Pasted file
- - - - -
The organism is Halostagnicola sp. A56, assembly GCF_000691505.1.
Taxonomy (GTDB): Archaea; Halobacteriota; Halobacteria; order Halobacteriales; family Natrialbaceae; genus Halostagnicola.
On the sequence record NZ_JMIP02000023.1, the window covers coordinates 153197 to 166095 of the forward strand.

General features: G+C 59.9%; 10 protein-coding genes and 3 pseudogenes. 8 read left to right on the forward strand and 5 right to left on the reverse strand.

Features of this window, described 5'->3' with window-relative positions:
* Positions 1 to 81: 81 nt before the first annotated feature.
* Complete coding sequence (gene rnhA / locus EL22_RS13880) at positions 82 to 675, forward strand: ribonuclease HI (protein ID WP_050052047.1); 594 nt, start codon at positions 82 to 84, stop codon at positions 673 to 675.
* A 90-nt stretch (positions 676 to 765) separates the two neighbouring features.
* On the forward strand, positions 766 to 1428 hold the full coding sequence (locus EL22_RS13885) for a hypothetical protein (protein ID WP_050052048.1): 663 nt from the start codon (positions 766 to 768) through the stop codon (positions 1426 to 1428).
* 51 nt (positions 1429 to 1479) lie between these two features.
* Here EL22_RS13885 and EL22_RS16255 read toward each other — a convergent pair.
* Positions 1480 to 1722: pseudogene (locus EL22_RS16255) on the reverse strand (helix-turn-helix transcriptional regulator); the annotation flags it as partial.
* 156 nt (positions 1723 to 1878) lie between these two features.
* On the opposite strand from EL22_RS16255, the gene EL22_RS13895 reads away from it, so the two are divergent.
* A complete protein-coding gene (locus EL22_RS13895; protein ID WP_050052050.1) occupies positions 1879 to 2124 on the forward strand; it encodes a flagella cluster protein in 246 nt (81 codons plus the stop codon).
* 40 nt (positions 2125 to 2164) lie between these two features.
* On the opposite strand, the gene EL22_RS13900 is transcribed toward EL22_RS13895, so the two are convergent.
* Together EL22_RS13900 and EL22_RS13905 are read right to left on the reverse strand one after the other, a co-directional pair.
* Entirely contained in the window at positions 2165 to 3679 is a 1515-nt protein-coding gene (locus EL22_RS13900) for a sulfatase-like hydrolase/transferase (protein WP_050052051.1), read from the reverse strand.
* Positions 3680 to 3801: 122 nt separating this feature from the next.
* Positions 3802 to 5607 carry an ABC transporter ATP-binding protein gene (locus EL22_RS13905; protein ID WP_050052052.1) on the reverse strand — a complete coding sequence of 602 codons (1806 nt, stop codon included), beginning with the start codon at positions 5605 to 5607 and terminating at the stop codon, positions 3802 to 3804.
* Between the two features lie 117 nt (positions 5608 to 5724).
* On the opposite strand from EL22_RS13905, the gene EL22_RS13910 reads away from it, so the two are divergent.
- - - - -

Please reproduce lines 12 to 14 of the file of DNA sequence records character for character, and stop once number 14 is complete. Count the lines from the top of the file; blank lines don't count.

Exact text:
* Positions 1480 to 1722: pseudogene (locus EL22_RS16255) on the reverse strand (helix-turn-helix transcriptional regulator); the annotation flags it as partial.
* 156 nt (positions 1723 to 1878) lie between these two features.
* On the opposite strand from EL22_RS16255, the gene EL22_RS13895 reads away from it, so the two are divergent.